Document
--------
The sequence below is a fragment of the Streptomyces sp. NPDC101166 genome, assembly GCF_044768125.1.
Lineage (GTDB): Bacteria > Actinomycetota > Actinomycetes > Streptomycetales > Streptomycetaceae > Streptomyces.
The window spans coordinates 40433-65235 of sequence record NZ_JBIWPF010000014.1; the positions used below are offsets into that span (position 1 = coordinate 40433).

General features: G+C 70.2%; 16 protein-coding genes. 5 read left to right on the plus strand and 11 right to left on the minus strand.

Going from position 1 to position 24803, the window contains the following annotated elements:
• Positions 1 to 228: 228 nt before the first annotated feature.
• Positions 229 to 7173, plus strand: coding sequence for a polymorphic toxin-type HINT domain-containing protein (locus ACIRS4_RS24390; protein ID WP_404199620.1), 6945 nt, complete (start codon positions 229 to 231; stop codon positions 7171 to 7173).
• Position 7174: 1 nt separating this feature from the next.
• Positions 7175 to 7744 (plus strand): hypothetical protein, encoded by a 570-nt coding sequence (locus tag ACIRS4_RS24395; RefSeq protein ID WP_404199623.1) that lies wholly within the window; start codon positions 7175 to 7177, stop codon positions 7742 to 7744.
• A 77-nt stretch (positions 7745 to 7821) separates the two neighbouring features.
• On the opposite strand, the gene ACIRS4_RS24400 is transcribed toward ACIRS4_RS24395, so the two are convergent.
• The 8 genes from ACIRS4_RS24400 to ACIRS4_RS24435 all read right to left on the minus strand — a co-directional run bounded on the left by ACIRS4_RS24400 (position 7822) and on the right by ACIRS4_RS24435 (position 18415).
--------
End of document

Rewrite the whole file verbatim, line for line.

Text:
The sequence below is a fragment of the Streptomyces sp. NPDC101166 genome, assembly GCF_044768125.1.
Lineage (GTDB): Bacteria > Actinomycetota > Actinomycetes > Streptomycetales > Streptomycetaceae > Streptomyces.
The window spans coordinates 40433-65235 of sequence record NZ_JBIWPF010000014.1; the positions used below are offsets into that span (position 1 = coordinate 40433).

General features: G+C 70.2%; 16 protein-coding genes. 5 read left to right on the plus strand and 11 right to left on the minus strand.

Going from position 1 to position 24803, the window contains the following annotated elements:
• Positions 1 to 228: 228 nt before the first annotated feature.
• Positions 229 to 7173, plus strand: coding sequence for a polymorphic toxin-type HINT domain-containing protein (locus ACIRS4_RS24390; protein ID WP_404199620.1), 6945 nt, complete (start codon positions 229 to 231; stop codon positions 7171 to 7173).
• Position 7174: 1 nt separating this feature from the next.
• Positions 7175 to 7744 (plus strand): hypothetical protein, encoded by a 570-nt coding sequence (locus tag ACIRS4_RS24395; RefSeq protein ID WP_404199623.1) that lies wholly within the window; start codon positions 7175 to 7177, stop codon positions 7742 to 7744.
• A 77-nt stretch (positions 7745 to 7821) separates the two neighbouring features.
• On the opposite strand, the gene ACIRS4_RS24400 is transcribed toward ACIRS4_RS24395, so the two are convergent.
• The 8 genes from ACIRS4_RS24400 to ACIRS4_RS24435 all read right to left on the minus strand — a co-directional run bounded on the left by ACIRS4_RS24400 (position 7822) and on the right by ACIRS4_RS24435 (position 18415).